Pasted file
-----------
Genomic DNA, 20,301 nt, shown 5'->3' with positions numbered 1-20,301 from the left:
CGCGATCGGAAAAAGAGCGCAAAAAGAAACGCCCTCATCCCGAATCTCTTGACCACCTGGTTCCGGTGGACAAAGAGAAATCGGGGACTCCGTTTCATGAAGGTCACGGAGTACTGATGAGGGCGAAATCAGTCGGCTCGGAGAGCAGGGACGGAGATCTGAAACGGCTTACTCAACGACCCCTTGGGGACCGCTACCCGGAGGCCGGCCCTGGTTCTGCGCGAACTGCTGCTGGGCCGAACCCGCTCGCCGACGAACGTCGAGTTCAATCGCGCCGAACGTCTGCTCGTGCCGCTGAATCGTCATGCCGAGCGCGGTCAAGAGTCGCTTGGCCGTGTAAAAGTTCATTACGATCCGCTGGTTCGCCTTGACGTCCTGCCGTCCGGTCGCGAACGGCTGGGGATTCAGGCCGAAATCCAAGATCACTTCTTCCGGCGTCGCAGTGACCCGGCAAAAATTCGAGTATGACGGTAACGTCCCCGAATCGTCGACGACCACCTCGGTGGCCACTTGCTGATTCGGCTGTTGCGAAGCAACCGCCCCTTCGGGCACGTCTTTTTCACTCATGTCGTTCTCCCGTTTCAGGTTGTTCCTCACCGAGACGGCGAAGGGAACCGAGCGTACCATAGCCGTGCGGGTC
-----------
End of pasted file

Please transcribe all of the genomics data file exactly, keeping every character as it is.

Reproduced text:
Genomic DNA, 20,301 nt, shown 5'->3' with positions numbered 1-20,301 from the left:
CGCGATCGGAAAAAGAGCGCAAAAAGAAACGCCCTCATCCCGAATCTCTTGACCACCTGGTTCCGGTGGACAAAGAGAAATCGGGGACTCCGTTTCATGAAGGTCACGGAGTACTGATGAGGGCGAAATCAGTCGGCTCGGAGAGCAGGGACGGAGATCTGAAACGGCTTACTCAACGACCCCTTGGGGACCGCTACCCGGAGGCCGGCCCTGGTTCTGCGCGAACTGCTGCTGGGCCGAACCCGCTCGCCGACGAACGTCGAGTTCAATCGCGCCGAACGTCTGCTCGTGCCGCTGAATCGTCATGCCGAGCGCGGTCAAGAGTCGCTTGGCCGTGTAAAAGTTCATTACGATCCGCTGGTTCGCCTTGACGTCCTGCCGTCCGGTCGCGAACGGCTGGGGATTCAGGCCGAAATCCAAGATCACTTCTTCCGGCGTCGCAGTGACCCGGCAAAAATTCGAGTATGACGGTAACGTCCCCGAATCGTCGACGACCACCTCGGTGGCCACTTGCTGATTCGGCTGTTGCGAAGCAACCGCCCCTTCGGGCACGTCTTTTTCACTCATGTCGTTCTCCCGTTTCAGGTTGTTCCTCACCGAGACGGCGAAGGGAACCGAGCGTACCATAGCCGTGCGGGTC